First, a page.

If a bike messenger can be a hero, why not a dental hygienist?

When Lunch Ladies Attack: Five More Wimpy Jobs Get a 'Premium Rush' Action Makeover

on August 21, 2012 by Britta Hanson
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Lunch_lady.jpgPremium Rush is a thriller that stars Joseph Gordon-Levitt as a NYC bike messenger who zooms around town trying to keep a dirty cop from acquiring a vital package. If this sounds a little strange to you, well, it is. Since when is a bike messenger an action hero? What's next, a typist? Maybe. We've given five more wimpy careers a full-throttle thriller makeover.

The Job: Cafeteria Worker
The Film: Revenge of the Lunch Lady

Cookie Stephens (Dame Judi Dench) has spent a lifetime serving tater tots and Hamburger Helper to the brats at Public School 264, and she has had just about enough. Capitalizing on her friendship with the weak and gullible local pharmacist, she concocts a plan to plant drugs in the lunches of every school in the state, so that the kids be busted for possession and she will be finally be free of the insufferable munchkins. Her daring plan is compromised when her coworker, the goody-two-shoes Sandra Deed (Cate Blanchett) finds out and tries to intervene. After an extremely messy fight in the kitchen—a giant set piece involving cream pies and boiling stew—Deed escapes in the milk truck and drives frantically to the police, where she spills her tale before collapsing from blood loss from a spork wound. Dench is locked away, but in a post-credits easter egg, is seen slowly burning a hole in the bars of her cell using Mountain Dew.

The Job: Pedologist
The Film: Under the Surface

Soil expert Lars Tveit (Daniel Craig) has won a MacArthur Genius Grant to study the effects of a new breed of engineered fertilizer on the isolated, bleak farmland of Saskatchewan. But to his horror, Tveit discovers that although the fertilizer lives up to its claim of helping the crops grow three times faster than normal, it is depleting the nutrients in the soil so quickly that, if left unchecked, the land will be barren by the end of the summer. With the help of the clever but difficult farmer Johanna McKay (Rooney Mara), Tveit battles the devious chemical formulation of the compound, while fending off attacks from the armed and dangerous representative of the fertilizer's manufacturer (Matthew McConaughey) and the incensed local organic farmers.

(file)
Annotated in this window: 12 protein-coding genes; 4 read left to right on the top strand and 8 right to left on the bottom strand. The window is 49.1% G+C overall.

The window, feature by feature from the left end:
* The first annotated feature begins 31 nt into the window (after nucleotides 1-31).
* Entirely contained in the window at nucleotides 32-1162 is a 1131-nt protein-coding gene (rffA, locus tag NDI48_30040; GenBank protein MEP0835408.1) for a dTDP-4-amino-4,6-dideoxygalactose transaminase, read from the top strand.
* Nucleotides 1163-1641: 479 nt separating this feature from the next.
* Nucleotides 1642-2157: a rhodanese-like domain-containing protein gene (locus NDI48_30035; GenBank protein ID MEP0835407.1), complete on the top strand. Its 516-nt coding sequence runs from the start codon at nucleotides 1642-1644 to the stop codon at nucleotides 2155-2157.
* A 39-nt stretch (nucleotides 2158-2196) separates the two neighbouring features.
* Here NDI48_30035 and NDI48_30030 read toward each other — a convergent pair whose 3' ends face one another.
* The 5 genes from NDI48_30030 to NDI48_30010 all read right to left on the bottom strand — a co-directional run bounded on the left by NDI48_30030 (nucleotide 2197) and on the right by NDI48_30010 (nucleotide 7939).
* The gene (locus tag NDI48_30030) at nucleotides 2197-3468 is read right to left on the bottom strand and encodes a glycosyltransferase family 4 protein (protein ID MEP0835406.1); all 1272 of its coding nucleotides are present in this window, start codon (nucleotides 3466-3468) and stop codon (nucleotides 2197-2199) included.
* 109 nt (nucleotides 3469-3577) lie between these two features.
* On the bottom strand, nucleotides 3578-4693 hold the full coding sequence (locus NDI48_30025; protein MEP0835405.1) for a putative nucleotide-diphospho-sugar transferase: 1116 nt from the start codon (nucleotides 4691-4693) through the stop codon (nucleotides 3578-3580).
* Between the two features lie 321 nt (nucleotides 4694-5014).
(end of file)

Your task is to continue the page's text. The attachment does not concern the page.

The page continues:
The Job: Dental Hygienist
The Film: I Spit on Your Schemes

Pam Billixby (Amy Adams) has been putting smiles on her patients' faces for over 15 years. But as she cleans the teeth of a mysterious foreign businessman (Mikhail Baryshnikov), she sees a strange insignia carved into the side of his incisor. Bewildered, she asks what it means and he storms out of the office. The plucky dental hygienist begins tailing him around the city on her Vespa and tracks him to a covert meeting in the back of the local McDonalds where she discovers that he is part of a master plan to kidnap all the city's dentists in the city and force people pay inordinate fees to fix their pearly whites. Billixby engineers their defeat thanks to a strategically placed floss trip-line and a flood of fluoride, but then is upended when the tough cop (Matt Damon) who has been warily monitoring her efforts points out that there actually is little difference between their nefarious scheme and the health care system as it stands. Billixby brushes away this information, and they drive into the sunset on her scooter.

The Job: Tree Farmer
The Film: All that Vermont Allows

Hud Rockson (Chris Evans) has spent years patiently cultivating his flock of evergreens in a remote Vermont mountain valley until a greedy developer (Paul Giamatti) starts buying all the green space from the impoverished locals so that he can build a sprawling big-box store, Mall-Wart. Angry and desperate, Rockson teams up with a zen garden expert (Harold and Kumar's John Cho) and a botanist (Paul Dano) to weed out the concrete roots of capitalism. In a series of daring midnight raids, Rockson—a man who's able to take out a guard with the blunt end of an axe—and his gang fill the build site with fully grown trees, gigantic boulders, and poisonous, carnivorous plants until the company is left with no choice but to declare it economically infeasible. They celebrate with some friendly boxing, after which the gardener ends up with a nosebleed and the botanist is knocked out cold.

The Job: Furniture Designer
The Film: Strip it Down

Mary (Hilary Swank) and Joe (Colin Farrell) have been partners in furniture design and romance for ten years. But after Joe attends a conference on Building Better Ottomans, he acts paranoid and distracted, even storming out of the room to avoid discussing the vital differences between European and American upholstery. Then one day, he disappears entirely. Unsure if Joe is alive or dead, Swank embarks on a daring journey to find her beau, beating up cowhands and well-dressed tailors alike to get her information. It turns out that a powerful leather goods dealer (Chuck Norris) has taken out a hit on the couple after objecting to their strict no-leather policy (as vegans, they operate on a strict "If it had eyes, get wise" policy). After eating a brownie that she realized too late was made with milk and eggs, Mary finds herself at a gigantic slaughterhouse, where she finds Joe strapped to the production line, heading towards the giant slicer. She frees him with her expert fabric-cutting skills, locks the evil dealer into the walk-in freezer, and then returns home with her man to collapse in an eco-conscious easy chair.

 

Tags: Premium Rush, Joseph Gordon-Levitt, Judi Dench, Amy Adams, Cate Blanchett, Daniel Craig, Rooney Mara, Matthew McConaughey, Matt Damon, Chris Evans, Paul Giamatti, Paul Dano, John Cho, Hilary Swank, Colin Farrell, Chuck Norris
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